Hide & Seek are running one of their curated ‘Sandpit’ game events, taking place on Saturday and Sunday afternoons this weekend (25th and 26th August), unusually but awesomely located at the Natural History Museum. NHM page is here; a longer article about what’s happening can be found on Wired.

Then, from Friday 14th through to Sunday 16th September is Hide & Seek’s Weekender (facebook event here), mostly in the Clore Ballroom in that Royal Festival Hall place, this being as usual a whole festival of games, largely drawn from Sandpit events from the last two years.

This happens to include Competitive Sandwich Making on the Friday, which Clare and I will be running (here’s what happened last year when we ran first), this time featuring a secret rank beyond Earl of Sandwich, if people are competitive enough to discover it. There’s also lots of other amazing things happening, including two of my favourites: Die Gute Fabrik’s Johann Sebastien Joust and Viviane Schwarz’s Treasure Maze.

Tim Link – You’re In A Room
I finally wrote up the game Clare and I made for a more recent Sandpit: You’re In A Room, a sort of Whose Line Is It Anyway version of Knightmare; you can find out what on earth that means here.

Video – Puffin Webcam
In the exciting new world of putting webcam streams onto my TV for background entertainment, now that the Miranda’s Kittens feed is no longer live, I’ve had to find something else. It turns out there’s a whole range of great feeds available on, including a puffin cam.

Bonus videovia Clare while I was writing this
Dog swims with dolphins!

I recently wondered what really is the deal with the biblical (or is she?) character of Lilith, so I turned to Wikipedia on the subject, and found it fascinating – here’s just the section headings to give you an idea of the span of cultural records she appears in:

Mesopotamian mythology
Siegmund Hurwitz
In the Bible
Jewish tradition
Greco-Roman mythology
Arabic mythology
In Western literature
In modern occultism

The highlight for me was discovering that Lilith only appears once in the bible, and even then arguably so, in Isiah 34:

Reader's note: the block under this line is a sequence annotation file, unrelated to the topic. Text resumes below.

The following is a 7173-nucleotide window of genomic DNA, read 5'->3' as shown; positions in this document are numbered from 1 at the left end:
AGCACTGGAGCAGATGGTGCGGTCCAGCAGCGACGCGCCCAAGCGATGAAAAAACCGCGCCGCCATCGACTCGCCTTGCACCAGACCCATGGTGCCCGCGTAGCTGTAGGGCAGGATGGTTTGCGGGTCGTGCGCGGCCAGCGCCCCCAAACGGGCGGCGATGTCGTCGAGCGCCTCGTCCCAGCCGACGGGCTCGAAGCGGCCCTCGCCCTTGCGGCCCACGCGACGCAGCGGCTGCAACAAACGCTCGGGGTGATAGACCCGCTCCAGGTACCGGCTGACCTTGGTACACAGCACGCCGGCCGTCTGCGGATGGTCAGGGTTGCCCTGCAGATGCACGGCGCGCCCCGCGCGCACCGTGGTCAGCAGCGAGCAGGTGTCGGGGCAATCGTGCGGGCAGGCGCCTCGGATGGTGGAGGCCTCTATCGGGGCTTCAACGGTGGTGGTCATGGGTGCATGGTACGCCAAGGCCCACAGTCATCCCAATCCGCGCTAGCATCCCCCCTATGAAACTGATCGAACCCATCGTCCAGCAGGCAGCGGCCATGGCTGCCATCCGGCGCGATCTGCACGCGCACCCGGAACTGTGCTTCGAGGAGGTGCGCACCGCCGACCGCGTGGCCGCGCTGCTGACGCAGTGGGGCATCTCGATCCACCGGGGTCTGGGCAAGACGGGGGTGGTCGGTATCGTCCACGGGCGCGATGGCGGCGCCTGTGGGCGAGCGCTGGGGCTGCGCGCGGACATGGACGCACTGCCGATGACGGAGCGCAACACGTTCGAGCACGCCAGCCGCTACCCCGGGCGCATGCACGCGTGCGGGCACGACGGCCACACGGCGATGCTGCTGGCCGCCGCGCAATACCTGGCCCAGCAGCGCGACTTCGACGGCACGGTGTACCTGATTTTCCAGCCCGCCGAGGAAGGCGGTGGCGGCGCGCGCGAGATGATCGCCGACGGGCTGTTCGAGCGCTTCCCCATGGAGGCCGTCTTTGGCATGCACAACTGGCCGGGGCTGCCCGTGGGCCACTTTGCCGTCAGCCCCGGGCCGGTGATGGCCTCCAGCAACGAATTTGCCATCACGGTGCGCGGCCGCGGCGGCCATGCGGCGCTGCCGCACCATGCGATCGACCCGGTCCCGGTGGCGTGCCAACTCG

(13) [Edom] shall become an abode for jackals and a haunt for ostriches. (14) Wildcats shall meet with desert beasts, satyrs shall call to one another; There shall the lilith repose, and find for herself a place to rest. (15) There the hoot owl shall nest and lay eggs, hatch them out and gather them in her shadow; There shall the kites assemble, none shall be missing its mate. (16) Look in the book of the LORD and read: No one of these shall be lacking, For the mouth of the LORD has ordered it, and His spirit shall gather them there.

This makes “lilith” (in the bible at least) a hapax legomenon, a word only occurring once in the source and therefore challenging to decipher – given only this context, is she a demon, or just some kind of regular animal with sinister associations?

I also recommend reading this translation of Isiah 34 in full (it’s only ~400 words), as it’s use of hyperbole puts our modern tabloid newspapers and comment trolls to shame.

Pictures – Abstract Animated GIFs
I’ve seen some interesting abstract animated GIFs floating around the internet, and tracked them down to two artists: David Ope, and Mr Div. Here’s one example of each, and do click through to view the rest of their work:

David Ope:

Mr Div:

Puzzle – The shrinking empires
Here’s an unfortunately small version of a fascinating visualisation of world history (which we bought as a poster for the office from Stanfords, although they don’t seem to have them any more), with time running from left to right, and rough location on earth from top to bottom, with identifiable countries/kingdoms/empires marked out:

You can just about see the Roman Empire as a big blob of orange in the middle, the Ottoman Empire in blue towards the right, and the British Empire stretching wide in patches of red before retreating back home by the time we reach the right-hand side representing the present day.

Even at this scale, one pattern is apparent: they just don’t make empires as big as they used to. The closer we get to the present day, the smaller the tribal groups become. Why is this?


Things 105: Pervasive Game Event, Monty Hall, American Politics

Upcoming Event, Thursday August 4th